Illegal Immigration Must Be Addressed At The Source, Johnson Says Rachel Martin talks to Jeh Johnson, former Homeland Security secretary, about the surge of migrants trying to cross into the U.S. from the border with Mexico. NPR's Joel Rose comments on the topic.
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Illegal Immigration Must Be Addressed At The Source, Johnson Says

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Illegal Immigration Must Be Addressed At The Source, Johnson Says

Illegal Immigration Must Be Addressed At The Source, Johnson Says

Illegal Immigration Must Be Addressed At The Source, Johnson Says

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  • <iframe src="https://www.npr.org/player/embed/709017366/709025772" width="100%" height="290" frameborder="0" scrolling="no" title="NPR embedded audio player">
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Rachel Martin talks to Jeh Johnson, former Homeland Security secretary, about the surge of migrants trying to cross into the U.S. from the border with Mexico. NPR's Joel Rose comments on the topic.

RACHEL MARTIN, HOST:

There's a crisis at the border - familiar words from President Trump. That is also how Jeh Johnson describes the situation. He was the secretary of Homeland Security under President Obama. Johnson faced a spike in illegal migration in 2014, similar to the surge in border crossings happening today. Jeh Johnson joins us now. Mr. Secretary, thanks for being here.

JEH JOHNSON: Rachel, thanks for having me.

MARTIN: In 2014, when you were heading up the Department of Homeland Security, total apprehensions at the border topped 68,000. Now we are up around those same levels. What are the mistakes the federal government keeps making?

JOHNSON: Well, first of all, lesson learned for me in three years owning this problem is you have to address illegal migration, spikes in illegal migration, at the source. The push factors, the poverty and violence in Central America, simply overwhelms the system. And we can do things on our southern border to deter illegal migration. But as long as the underlying conditions exist, the poverty and violence - and this is the most violent region of the world - as long as those conditions exist, families are making the very basic human calculation to flee a burning building.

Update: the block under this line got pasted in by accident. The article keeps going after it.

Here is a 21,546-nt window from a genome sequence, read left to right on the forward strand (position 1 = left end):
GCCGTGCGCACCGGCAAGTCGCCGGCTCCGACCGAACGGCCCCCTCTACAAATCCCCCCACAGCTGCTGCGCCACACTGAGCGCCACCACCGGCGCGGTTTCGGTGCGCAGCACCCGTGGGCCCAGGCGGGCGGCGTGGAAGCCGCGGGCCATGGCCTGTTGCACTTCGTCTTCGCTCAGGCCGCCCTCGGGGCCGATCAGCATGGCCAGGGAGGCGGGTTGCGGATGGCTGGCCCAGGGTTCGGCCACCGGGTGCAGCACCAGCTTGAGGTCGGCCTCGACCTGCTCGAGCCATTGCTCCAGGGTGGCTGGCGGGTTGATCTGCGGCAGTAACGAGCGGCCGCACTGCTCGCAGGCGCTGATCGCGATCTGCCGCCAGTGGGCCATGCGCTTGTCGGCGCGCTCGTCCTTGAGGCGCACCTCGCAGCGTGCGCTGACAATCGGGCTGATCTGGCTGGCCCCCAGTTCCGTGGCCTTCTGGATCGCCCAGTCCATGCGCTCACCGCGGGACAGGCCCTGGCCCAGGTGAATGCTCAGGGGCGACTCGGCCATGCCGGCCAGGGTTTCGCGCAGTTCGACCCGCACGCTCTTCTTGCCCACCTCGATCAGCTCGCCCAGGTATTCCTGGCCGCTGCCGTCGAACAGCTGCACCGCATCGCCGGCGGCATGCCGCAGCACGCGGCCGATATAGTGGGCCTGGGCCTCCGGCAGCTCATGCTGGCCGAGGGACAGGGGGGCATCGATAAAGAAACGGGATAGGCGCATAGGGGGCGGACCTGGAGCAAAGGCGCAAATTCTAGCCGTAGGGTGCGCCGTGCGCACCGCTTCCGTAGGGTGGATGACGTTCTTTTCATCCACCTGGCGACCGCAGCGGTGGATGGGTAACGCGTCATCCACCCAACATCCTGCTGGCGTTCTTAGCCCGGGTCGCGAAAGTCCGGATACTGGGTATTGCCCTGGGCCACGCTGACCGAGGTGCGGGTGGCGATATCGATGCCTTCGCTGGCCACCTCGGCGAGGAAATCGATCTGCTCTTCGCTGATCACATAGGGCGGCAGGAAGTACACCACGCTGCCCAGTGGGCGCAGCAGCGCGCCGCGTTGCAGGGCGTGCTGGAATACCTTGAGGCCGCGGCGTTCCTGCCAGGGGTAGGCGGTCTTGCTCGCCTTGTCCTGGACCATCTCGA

We got started on investing and eradicating the poverty and violence with funding from Congress in FY16 of $750 million with a lot of strings attached, obviously. And I'm told by people within DHS, my former department, that that investment is beginning to show positive signs. So suspending aid to Central America, as President Trump is threatening to do, in my judgment, is the exact wrong thing to do.

We also got help from the government of Mexico in 2014 to secure their southern border with Central America. And once the Mexicans put additional border security in place on their southern border, we saw a very sharp downturn in the numbers that were crossing the border then. So there are a number of things we can do, including investments on our southern border in smart border security and...

MARTIN: I...

JOHNSON: So go ahead.

MARTIN: Well, I want to get back to the issue of addressing the root problems through foreign aid assistance to reduce poverty and violence in these countries. At what point do you say, this is enough? I mean, how do you measure the actual impact on the decisions people make to flee those countries and come to the U.S.? I mean, can any amount of aid money eradicate those problems?

JOHNSON: Well, certainly, aid money can reduce the problem. You know, a good precedent is what we refer to as Plan Colombia. So it can be done. And the three countries - Guatemala, El Salvador and Honduras - are smaller, more discrete situations, so it can be done. Will we ever eliminate illegal migration completely? No, of course not. But we can greatly reduce it.

The levels of illegal migration, by the way, over the last 18 years have fallen off quite considerably. But this recent spike begins to look like what we used to deal with 18 years ago with apprehensions at the level of 100,000 in a month. That's considerable. And that's obviously overwhelming the system right now.

MARTIN: The Obama administration did some of the same things the Trump administration is doing - I mean, to lesser degrees. But you ended up expanding family detention. What effect did that have on the overall numbers of people coming over the border?